Retail shopping channel preferences were obtained by using a combined average of pads, liners and tampons per country. The majority of women in China (87%), Italy (81%), France (76%) and the U.S. (57%) and the UK (51%) shop for their products at mass merchants. In contrast, 3 in 4 German women purchase their products at drug stores and seven in 10 Mexican women buy their products at grocery stores. Telegroup feedback indicated shopping choices were based on convenience, best prices or price-related best coupons, points and rewards.
This study also probed the perceptions of feminine hygiene product composition in terms of made-made versus natural fibers, namely cotton fibers. Nearly half of women in Europe (47%), about six in 10 in the U.S. (60%), and China (64%), and eight in 10 in Mexico say they believe that their feminine hygiene products are already made from cotton. In Europe, eight in 10 Italian women would prefer cotton products, followed by women in France (58%), the UK (49%), and Germany (45%).
When educated about the presence of manmade fibers in most feminine hygiene products used today, the majority of women expressed a level of concern. Women in the US (55%), Europe (66%) and Mexico (77%) said that they were bothered by the use of these fibers. This perception among those bothered translated into high levels of very or somewhat likely to avoid brands scores of 6 in 10 in the U.S. and Europe and eight in 10 in Mexico.
Once informed of the absence of cotton in these products, the majority of women in Mexico (94%), Europe (80%), China (76%), and the U.S. (66%) said they would be very interested in purchasing such products. In Europe, interest is strongest in Italy (91%), followed by the UK (77%), France (75%), and Germany (74%). Millennial-specific perceptions of cotton tracked closely with this data.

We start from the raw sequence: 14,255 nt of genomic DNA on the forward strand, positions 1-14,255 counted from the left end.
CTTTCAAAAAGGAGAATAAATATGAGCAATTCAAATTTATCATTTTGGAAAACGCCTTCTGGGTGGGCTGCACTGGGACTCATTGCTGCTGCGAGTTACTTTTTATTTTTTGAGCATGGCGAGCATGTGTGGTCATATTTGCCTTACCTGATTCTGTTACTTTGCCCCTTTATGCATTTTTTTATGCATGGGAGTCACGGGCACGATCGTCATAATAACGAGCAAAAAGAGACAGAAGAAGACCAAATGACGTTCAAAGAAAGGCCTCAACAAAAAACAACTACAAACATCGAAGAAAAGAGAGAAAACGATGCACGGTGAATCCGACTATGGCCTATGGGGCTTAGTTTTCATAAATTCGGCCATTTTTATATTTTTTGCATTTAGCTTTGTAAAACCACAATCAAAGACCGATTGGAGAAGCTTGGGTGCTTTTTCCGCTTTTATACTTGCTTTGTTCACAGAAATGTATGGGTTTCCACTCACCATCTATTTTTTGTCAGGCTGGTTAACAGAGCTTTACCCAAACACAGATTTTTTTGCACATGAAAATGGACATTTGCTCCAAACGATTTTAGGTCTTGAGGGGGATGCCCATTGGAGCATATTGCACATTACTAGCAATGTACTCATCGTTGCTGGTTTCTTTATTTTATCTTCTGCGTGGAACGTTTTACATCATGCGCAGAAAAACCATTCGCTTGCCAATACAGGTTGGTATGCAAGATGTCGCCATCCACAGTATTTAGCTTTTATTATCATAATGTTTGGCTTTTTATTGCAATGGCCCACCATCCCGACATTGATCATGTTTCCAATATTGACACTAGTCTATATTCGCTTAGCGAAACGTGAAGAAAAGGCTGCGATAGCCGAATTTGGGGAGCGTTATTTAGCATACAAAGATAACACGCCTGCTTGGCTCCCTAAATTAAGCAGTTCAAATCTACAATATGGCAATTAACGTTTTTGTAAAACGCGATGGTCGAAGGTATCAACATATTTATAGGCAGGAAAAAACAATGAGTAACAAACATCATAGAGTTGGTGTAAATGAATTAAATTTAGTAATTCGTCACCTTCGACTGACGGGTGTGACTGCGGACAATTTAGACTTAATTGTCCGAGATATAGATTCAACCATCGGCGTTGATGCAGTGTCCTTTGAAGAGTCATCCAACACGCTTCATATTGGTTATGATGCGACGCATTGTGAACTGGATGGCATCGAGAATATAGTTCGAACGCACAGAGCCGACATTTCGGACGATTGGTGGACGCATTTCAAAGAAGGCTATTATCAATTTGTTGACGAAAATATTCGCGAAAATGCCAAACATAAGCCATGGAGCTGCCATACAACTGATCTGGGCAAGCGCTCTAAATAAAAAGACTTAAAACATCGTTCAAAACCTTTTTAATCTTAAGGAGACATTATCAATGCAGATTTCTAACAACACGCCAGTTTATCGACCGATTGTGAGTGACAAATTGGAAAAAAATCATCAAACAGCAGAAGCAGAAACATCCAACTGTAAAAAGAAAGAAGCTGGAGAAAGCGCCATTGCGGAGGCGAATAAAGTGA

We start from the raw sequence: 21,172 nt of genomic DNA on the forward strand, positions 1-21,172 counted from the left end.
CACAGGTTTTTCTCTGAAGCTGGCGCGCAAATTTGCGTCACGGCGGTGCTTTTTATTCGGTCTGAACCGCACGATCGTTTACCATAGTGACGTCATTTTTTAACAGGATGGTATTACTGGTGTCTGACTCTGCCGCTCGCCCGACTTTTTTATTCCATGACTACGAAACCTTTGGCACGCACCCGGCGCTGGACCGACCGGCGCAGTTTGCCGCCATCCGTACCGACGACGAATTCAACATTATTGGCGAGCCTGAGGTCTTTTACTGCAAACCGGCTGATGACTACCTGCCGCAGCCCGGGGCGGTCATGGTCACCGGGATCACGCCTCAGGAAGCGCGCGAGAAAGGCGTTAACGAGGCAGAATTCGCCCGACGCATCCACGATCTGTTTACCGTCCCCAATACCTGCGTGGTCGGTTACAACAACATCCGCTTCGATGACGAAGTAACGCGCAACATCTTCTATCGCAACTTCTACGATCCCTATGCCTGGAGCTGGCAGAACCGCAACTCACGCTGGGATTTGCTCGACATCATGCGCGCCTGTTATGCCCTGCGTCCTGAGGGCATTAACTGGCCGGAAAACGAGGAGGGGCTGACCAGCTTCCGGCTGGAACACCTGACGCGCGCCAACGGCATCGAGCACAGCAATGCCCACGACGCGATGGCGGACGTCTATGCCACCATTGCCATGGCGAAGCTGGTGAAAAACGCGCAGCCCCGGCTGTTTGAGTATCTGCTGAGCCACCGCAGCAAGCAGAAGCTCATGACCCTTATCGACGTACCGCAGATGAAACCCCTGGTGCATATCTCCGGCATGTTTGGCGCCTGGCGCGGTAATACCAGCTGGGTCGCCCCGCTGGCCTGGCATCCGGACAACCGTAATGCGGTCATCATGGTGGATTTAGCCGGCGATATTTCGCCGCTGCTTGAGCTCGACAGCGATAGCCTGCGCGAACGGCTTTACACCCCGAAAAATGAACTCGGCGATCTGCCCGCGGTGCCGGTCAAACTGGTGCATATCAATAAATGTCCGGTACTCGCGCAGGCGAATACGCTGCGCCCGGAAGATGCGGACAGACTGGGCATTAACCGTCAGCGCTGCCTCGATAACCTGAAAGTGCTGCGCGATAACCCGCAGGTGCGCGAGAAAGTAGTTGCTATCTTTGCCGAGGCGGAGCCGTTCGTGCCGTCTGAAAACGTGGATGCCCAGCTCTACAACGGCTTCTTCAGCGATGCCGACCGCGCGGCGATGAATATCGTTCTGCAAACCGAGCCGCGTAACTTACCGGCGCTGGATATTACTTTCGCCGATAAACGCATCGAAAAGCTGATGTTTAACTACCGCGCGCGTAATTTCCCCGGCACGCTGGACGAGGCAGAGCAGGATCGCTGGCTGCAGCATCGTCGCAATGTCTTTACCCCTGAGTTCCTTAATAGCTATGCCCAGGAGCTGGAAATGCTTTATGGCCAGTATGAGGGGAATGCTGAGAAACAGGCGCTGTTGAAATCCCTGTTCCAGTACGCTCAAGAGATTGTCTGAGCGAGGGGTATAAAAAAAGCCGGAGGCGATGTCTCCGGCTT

The strong interest in cotton products by a majority of women in the U.S., Europe, China and Mexico was based on their belief that cotton would perform better in terms of softness, comfort, breathability, being hypoallergenic and sustainable. Even with strong brand loyalty and price sensitivity in the global feminine hygiene market, the majority of women in Mexico (56%), China (52%) and a good portion in the U.S. (42%) and Europe (38%) are likely to purchase cotton products that are a different brand and slightly higher price. European girls ages 10-17 were even more likely to break their brand loyalty for the natural benefits of cotton.
Over the next 15 years economic growth is expected to accelerate in developing markets like China and Mexico and to remain moderate in the U.S. and Europe. Feminine hygiene sales are projected to see modest growth in the U.S. and more rapid growth in Mexico. The top three major brands of products account for more than 70% of sales worldwide and enjoy a high level of brand loyalty. This foothold makes it difficult to grow share both with established and new brands.
Purchase drivers and product usage habits vary significantly by country and age group. Global feminine hygiene companies appear to have opportunities for building share growth and consumer loyalty by addressing these differences. The younger 10-17 group in Europe, for example, stood out for their higher interest level in sustainability, greater level of unmet needs and frequent social media use. An opportunity also seems to exist in improving and extending digital customer outreach, with young Gen Z and Millennial age women. Not unexpectedly, however, price and performance remain important and can drive brand changes. This research indicates global interest in “natural” cotton fiber content in feminine hygiene products is high and is sharply contrasted to consumer perceptions of “man-made fibers."